education

The school shooting in Parkland, Florida, has renewed calls among many conservatives for heightening school security. But others say that approach misses the point, and risks undermining both the learning environment and trust between students and faculty by making schools feel like prisons.

The Florida House

The white Republican leaders of the Florida Legislature believe giving guns to school staff members will help protect students.

But black members in both houses warn it could endanger them — particularly children of color, who are often disciplined more harshly than their white peers in school.

Daniel Bock / Miami Herald

Guests for Sundial on Thursday, March 1: 

WLRN education reporter Jessica Bakeman joined us from Tallahassee for an update on budget talks and gun legislation from the state's capital. Bakeman also provided insight on the impact Miami-Dade County Public School's Superintendent Alberto Carvalho departure would have if he decided to take a job offered to him as chancellor of New York City public schools. (Carvalho declined the offer later that day.) 

The Florida Senate on Monday night passed a comprehensive gun control and school safety bill crafted in response to the Parkland shooting by the narrowist margin.

Before passing the bill 20-18, the Republican-led Senate scaled down the plan for allowing teachers to be armed. Under the new version, people who are “exclusively” classroom teachers would not be allowed to carry concealed firearms unless they’re in the military or law enforcement. Other staff would still qualify.

Matias Ocner / WLRN

The student survivors of the Parkland shooting might get a break from this year’s state exams.

The Florida Senate on Monday passed House Bill 7055, a controversial education bill that is a major priority of House Speaker Richard Corcoran, in a 20-17 vote. But first, the chamber amended the bill to include a little help for Marjory Stoneman Douglas High School students.

"There was a girl in my class who had on dirty clothes. The other kids laughed at her but I played with her during recess."

That's an everyday act of kindness toward a child who is being ostracized. It was reported by an elementary school student who took part in a new, nationally-representative survey of children ages 9 to 11. The purpose was to capture not only the bad, but also the good of how children treat each other, and even a little bit of the why.

Here are some of the key findings:

Marjory Stoneman Douglas High School sophomore Annabel Claprood and her mom, Elyse, arrived at the Florida Capitol on a recent morning with a schedule, a map and a mission.

Nancy Klingener / WLRN

Last year, a school resource officer at a Key West middle school investigated several incidents involving guns.

Now the Key West Police Department is taking action, based on an internal investigation.

Police Chief Donie Lee has proposed firing Officer David Hall. The officer has requested a pre-determination hearing, which has not been scheduled. He is currently suspended with pay.

Caitie Switalski / WLRN

The first Broward Sheriff's deputies who arrived at Stoneman Douglas High School on Feb. 14 were told not to confront the gunman. 

 

According to a dispatch log reviewed by the Miami Herald, the sheriff’s captain who was first in charge of the scene told officers to set up around the building. The Broward Sheriff's Office neither confirmed nor denied that the order was given.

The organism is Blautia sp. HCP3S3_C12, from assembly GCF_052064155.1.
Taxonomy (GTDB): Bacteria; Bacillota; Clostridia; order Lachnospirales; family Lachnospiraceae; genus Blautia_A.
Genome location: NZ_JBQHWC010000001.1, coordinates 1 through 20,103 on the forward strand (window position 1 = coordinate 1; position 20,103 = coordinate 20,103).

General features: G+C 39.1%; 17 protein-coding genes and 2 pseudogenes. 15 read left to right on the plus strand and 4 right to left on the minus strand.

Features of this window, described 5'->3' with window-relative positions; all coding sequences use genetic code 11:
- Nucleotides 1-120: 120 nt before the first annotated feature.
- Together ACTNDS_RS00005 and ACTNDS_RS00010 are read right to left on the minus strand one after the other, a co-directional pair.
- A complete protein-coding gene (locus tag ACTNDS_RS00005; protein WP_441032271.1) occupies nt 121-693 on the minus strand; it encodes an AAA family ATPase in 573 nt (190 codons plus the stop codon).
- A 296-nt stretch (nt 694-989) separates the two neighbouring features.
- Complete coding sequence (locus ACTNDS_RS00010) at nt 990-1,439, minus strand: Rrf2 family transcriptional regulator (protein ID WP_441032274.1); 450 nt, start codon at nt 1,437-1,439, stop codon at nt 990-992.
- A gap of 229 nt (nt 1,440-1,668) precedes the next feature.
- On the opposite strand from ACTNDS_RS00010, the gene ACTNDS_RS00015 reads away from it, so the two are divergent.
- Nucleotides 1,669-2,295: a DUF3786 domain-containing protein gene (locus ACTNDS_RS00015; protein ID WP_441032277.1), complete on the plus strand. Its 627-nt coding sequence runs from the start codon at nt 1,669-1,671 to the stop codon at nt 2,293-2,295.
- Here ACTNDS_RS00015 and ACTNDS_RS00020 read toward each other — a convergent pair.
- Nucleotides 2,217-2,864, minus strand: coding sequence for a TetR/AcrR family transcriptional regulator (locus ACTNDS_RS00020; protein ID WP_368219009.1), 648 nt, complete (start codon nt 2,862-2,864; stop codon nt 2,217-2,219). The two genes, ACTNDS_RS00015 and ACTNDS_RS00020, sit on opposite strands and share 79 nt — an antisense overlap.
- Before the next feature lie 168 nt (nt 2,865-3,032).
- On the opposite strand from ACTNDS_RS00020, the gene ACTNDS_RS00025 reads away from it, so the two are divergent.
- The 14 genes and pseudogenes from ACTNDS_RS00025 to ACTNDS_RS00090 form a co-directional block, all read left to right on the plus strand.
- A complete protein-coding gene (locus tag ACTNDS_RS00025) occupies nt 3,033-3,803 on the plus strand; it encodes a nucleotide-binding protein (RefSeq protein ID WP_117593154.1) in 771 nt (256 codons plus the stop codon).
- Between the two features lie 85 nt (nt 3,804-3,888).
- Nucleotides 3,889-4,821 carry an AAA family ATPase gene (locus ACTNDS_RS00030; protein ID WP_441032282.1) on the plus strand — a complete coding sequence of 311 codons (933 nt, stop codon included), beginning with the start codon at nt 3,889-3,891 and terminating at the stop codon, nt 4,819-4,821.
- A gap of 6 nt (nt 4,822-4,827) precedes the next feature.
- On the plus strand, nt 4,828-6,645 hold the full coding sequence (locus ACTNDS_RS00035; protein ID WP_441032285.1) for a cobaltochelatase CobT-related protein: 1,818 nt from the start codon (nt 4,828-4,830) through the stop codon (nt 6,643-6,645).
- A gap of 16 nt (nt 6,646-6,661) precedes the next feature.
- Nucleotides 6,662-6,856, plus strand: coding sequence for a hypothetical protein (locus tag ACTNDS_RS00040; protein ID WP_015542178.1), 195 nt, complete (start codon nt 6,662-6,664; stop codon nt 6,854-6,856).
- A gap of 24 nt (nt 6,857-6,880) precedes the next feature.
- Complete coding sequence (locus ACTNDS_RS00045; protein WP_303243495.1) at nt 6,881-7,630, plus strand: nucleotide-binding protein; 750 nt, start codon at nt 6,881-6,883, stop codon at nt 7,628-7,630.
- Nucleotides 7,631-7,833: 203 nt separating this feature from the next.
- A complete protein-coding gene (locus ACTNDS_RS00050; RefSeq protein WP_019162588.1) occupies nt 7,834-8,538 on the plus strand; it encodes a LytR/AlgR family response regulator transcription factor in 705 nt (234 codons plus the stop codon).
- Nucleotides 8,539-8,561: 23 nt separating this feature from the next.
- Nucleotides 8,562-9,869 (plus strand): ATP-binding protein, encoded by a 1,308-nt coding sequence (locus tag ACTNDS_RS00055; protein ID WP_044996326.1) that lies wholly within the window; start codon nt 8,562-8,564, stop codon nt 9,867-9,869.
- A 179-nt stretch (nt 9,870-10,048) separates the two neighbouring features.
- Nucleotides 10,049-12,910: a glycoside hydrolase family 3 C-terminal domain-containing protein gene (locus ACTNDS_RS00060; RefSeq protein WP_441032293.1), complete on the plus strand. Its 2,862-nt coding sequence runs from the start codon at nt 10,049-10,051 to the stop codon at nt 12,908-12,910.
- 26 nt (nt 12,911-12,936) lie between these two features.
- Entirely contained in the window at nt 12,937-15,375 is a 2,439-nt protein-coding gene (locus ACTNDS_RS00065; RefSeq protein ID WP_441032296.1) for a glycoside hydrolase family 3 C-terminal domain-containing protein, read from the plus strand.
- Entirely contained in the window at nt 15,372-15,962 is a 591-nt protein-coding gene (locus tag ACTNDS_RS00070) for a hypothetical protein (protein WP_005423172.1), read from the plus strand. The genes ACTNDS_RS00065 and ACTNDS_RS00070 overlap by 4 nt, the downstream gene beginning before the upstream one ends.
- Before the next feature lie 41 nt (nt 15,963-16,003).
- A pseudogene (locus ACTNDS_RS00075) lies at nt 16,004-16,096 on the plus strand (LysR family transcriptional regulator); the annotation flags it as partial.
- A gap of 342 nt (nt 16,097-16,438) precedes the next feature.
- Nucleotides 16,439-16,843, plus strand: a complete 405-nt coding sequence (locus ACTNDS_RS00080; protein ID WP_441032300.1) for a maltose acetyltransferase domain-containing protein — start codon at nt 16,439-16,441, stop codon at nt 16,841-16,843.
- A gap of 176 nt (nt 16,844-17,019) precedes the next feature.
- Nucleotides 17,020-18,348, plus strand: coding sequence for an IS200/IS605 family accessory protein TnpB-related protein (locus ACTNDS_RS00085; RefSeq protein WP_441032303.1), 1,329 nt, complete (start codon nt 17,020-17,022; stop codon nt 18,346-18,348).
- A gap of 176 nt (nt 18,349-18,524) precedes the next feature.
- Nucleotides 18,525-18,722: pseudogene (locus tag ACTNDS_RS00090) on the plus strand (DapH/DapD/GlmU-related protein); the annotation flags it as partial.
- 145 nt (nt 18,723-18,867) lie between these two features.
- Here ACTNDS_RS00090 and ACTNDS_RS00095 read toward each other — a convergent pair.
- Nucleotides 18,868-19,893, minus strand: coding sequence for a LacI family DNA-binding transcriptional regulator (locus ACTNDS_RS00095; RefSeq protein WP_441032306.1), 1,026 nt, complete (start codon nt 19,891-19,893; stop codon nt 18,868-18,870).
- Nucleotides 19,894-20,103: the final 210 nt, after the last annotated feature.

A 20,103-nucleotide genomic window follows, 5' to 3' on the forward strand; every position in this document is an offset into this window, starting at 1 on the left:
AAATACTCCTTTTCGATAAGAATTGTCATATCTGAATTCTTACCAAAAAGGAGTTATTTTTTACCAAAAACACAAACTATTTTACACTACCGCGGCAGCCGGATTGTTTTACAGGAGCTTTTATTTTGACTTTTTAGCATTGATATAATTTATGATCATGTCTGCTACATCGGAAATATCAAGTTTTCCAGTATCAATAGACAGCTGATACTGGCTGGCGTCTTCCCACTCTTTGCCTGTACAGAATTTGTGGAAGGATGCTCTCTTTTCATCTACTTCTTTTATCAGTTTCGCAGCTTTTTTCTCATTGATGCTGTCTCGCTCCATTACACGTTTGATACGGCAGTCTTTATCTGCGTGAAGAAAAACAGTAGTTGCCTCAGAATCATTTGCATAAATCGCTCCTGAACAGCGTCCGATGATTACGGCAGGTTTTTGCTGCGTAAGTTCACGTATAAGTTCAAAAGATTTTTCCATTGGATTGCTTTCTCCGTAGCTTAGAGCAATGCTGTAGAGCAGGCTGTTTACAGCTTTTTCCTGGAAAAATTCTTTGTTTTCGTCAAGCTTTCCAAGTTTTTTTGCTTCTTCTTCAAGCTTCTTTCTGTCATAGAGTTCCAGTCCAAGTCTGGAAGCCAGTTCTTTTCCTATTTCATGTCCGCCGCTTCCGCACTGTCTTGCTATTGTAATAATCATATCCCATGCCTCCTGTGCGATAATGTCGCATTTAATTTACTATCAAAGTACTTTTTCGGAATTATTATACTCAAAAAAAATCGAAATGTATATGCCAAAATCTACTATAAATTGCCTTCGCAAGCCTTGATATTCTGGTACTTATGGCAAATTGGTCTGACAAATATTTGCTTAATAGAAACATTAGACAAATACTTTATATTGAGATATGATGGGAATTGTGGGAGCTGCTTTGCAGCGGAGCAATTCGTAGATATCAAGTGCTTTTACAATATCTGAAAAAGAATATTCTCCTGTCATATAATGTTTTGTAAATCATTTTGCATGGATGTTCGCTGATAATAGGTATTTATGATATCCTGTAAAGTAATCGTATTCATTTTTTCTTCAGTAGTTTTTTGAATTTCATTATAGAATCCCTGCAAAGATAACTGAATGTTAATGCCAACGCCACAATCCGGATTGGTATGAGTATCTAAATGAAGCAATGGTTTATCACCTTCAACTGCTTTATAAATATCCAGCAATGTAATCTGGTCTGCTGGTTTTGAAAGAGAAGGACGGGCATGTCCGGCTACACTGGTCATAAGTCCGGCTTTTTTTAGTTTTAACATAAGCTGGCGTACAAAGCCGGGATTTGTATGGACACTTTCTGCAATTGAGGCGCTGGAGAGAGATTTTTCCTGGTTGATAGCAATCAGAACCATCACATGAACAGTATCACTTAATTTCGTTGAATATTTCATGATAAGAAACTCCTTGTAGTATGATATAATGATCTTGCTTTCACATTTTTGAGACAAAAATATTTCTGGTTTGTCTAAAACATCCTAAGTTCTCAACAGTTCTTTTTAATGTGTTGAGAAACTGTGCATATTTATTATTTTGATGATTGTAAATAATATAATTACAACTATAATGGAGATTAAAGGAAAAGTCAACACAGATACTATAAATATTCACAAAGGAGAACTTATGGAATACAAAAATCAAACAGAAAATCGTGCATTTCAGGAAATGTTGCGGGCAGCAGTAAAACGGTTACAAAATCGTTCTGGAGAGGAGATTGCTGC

Hackers, beware - the Florida Center for Cybersecurity has unveiled a service to help state universities teach students how to prevent cyber-attacks.

The resource is called the Florida CyberHub and includes a “Cybertown,” in which users monitor a simulated city’s virtual ecosystem and defend the different facilities against cyber-attacks. The CyberHub is designed to mimic a realistic cybersecurity experience.

Stephanie Colombini / WUSF Public Media

Students at Marjory Stoneman Douglas High School returned Thursday for their second day of classes since the shooting on Feb. 14 that killed 17.

This time around they were not greeted with the same fanfare as Wednesday, when crowds of supporters, police officers and even therapy dogs lined the perimeter of the school to welcome them back for the first time in two weeks.

Instead, students entered the building chatting with friends or listening to music on their earbuds -- things one might see on any ordinary school day, though things in Parkland are still far from ordinary.

C.M. Guerrero / Miami Herald

Miami-Dade Schools Superintendent Alberto Carvalho has turned down a job as head of New York City schools.

Matias Ocner / WLRN News

A heavy police presence and a steady stream of well-wishers — some with two legs and some with four — were on hand Wednesday morning as students returned to Marjory Stoneman Douglas High for the first day of classes since the school shooting two weeks ago that killed 17 people and injured 15 others.

Jessica Bakeman / WLRN

About 40 Parkland moms — and at least one dad and one kid — had a long, grueling day at the Capitol in Tallahassee on Tuesday. They waited for hours to speak to committees, struggled to understand last-minute amendments added to bills and strategized in the hallways between meetings with the governor and members of the Legislature.

The trip followed a higher profile one the week before from Marjory Stoneman Douglas High School students after the Feb. 14 shooting there that left 17 dead and more than a dozen others injured.

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